Prince Andrew also met Ghislaine Maxwell around the same time, who would later introduced him to Epstein - the billionaire banker who killed himself in August last year while awaiting child abuse charges.
The tin ear that Prince Andrew showed in his interview with the BBC last year, where he refused to apologise and show sympathy to Epstein's victims, was on show early on.
He told the family of British victims of the Lockerbie bombing - a jet that was shot out of the sky over Scotland in 1988 - that the impact on Americans had been "much worse" and that it was only a "matter of time" before a plane fell out of the sky.
The Queen, who would later go riding with Prince Andrew after the Epstein interview, said at the time of the Lockerbie gaffe that "I wish I had gone."
The wheels then fell off for Prince Andrew after his divorce from Sarah Ferguson in 1996.
He began behaving like a teenager during their first week of university, and it went on for years.
Royal watcher Margaret Holder said: "The playboy image is not one Prince Andrew discourages. He's been seen many times on these party yachts and he thinks it enhances his reputation. Attracting luscious young ladies makes him feel young."
There is debate about exactly when Prince Andrew met Epstein.
While he claimed last year they met in 1999 his spokesman had written to The Times newspaper in 2011 saying the pair first met in the early 1990s, but dismissed any wrongdoing.
Epstein was notorious for his parties, and was accused of introducing underage girls to his wealthy male friends which the young women claimed they were coerced to have sex with.
Prince Andrew has said he never saw any of the behaviour that led Epstein to be convicted of child abuse charges, or of the fresh charges he was facing when he killed himself in a Manhattan jail.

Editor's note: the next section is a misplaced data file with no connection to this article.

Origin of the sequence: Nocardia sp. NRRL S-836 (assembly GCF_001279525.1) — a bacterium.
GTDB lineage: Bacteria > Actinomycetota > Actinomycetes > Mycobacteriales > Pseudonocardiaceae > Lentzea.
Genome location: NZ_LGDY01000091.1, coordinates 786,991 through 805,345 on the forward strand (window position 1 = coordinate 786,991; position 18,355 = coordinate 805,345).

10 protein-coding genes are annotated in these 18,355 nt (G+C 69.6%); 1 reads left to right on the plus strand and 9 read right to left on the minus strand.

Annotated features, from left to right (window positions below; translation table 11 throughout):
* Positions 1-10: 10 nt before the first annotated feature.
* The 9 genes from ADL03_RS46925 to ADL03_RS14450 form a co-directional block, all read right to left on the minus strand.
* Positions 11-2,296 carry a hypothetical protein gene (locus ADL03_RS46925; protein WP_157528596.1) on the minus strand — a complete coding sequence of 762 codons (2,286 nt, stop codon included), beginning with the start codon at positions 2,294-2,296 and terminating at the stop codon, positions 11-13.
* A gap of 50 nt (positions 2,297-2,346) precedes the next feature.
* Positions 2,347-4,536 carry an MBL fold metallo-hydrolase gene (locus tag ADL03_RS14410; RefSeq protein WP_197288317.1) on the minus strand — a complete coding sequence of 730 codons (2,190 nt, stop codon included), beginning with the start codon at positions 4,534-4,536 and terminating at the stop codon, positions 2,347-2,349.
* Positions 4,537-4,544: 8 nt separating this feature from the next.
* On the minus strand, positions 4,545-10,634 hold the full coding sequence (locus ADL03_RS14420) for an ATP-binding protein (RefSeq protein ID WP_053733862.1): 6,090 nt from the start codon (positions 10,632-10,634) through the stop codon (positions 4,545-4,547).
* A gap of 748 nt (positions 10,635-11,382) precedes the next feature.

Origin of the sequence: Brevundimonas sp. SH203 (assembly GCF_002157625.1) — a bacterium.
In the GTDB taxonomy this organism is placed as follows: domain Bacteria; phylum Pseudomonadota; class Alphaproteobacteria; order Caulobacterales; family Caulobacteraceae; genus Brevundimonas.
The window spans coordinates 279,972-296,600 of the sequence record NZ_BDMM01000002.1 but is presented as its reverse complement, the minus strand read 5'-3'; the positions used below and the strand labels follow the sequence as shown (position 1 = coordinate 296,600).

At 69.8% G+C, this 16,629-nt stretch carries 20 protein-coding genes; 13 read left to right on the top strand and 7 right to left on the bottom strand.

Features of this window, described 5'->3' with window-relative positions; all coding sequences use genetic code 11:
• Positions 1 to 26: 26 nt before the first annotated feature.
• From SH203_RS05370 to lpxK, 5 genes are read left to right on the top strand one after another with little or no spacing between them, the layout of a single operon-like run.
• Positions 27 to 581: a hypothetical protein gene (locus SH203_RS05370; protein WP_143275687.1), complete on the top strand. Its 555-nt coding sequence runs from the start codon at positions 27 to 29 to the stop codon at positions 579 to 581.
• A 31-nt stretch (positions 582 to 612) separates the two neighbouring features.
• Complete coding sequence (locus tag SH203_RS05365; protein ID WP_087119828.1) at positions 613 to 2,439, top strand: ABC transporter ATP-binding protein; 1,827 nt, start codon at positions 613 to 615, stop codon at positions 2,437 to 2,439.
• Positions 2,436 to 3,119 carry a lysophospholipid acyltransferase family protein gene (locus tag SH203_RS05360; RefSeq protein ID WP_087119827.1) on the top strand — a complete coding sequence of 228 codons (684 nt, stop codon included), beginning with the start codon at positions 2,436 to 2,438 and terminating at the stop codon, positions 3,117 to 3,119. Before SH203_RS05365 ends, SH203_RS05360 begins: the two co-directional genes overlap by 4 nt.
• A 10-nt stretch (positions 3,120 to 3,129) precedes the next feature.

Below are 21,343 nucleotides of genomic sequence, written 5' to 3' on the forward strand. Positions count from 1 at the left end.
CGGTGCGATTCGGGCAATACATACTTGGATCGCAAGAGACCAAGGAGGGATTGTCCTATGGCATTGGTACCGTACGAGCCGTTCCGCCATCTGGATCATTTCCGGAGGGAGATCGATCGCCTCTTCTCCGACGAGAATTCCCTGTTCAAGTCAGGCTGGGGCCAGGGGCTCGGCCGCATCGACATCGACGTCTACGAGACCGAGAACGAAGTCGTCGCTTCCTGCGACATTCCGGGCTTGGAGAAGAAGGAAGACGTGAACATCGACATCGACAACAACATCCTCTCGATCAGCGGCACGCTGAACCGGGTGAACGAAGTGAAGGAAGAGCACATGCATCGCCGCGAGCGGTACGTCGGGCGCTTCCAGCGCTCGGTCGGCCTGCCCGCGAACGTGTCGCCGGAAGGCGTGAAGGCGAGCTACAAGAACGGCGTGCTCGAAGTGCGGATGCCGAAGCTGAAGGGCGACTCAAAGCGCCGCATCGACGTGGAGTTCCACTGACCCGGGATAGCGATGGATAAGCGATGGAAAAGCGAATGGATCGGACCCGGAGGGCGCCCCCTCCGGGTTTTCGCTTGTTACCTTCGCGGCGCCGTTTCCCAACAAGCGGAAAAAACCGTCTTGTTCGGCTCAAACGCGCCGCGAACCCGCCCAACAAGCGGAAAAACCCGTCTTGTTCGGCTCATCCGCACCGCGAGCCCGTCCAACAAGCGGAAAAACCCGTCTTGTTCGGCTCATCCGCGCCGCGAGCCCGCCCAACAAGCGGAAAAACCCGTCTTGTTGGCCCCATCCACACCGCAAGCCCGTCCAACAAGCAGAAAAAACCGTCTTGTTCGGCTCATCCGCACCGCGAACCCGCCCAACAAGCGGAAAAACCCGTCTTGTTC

Prince Andrew was photographed in 2001 with Epstein on a luxury yacht off Phuket, Thailand, surrounded by a bevy of topless beauties but said he was oblivious to what was going on around him.
"I was just reading my book. I wasn't really aware of what everyone else was doing," Prince Andrew said after the photographs were published.
Prince Andrew was photographed with Roberts-Giuffre in 2001 and Maxwell in a London flat with his arm around the bare midriff of the then teenager who was so young she could have been his daughter.
She claims that she had sex with him under pressure from Maxwell and Epstein twice when she was underage and then on another occasion.
But Prince Andrew said he could not have been with Roberts-Giuffre on the night in question because he was at a Pizza Express in the commuter belt London suburb of Woking, although some point out it is possible to be at both places on the one night.
Roberts-Giuffre, now a 36-year-old mother of three living in Cairns, said this week that Andrew was a toad, not a prince.
"Oh the gull of this toad - he regrets the BBC interview but not his 'friendship' with Epstein because it gave him 'great contacts' and much more. This man is not a prince but a facet of insidiousness who has proven to get away with it all," she said.
Originally published as Why the Queen should have seen Andrew's undoing coming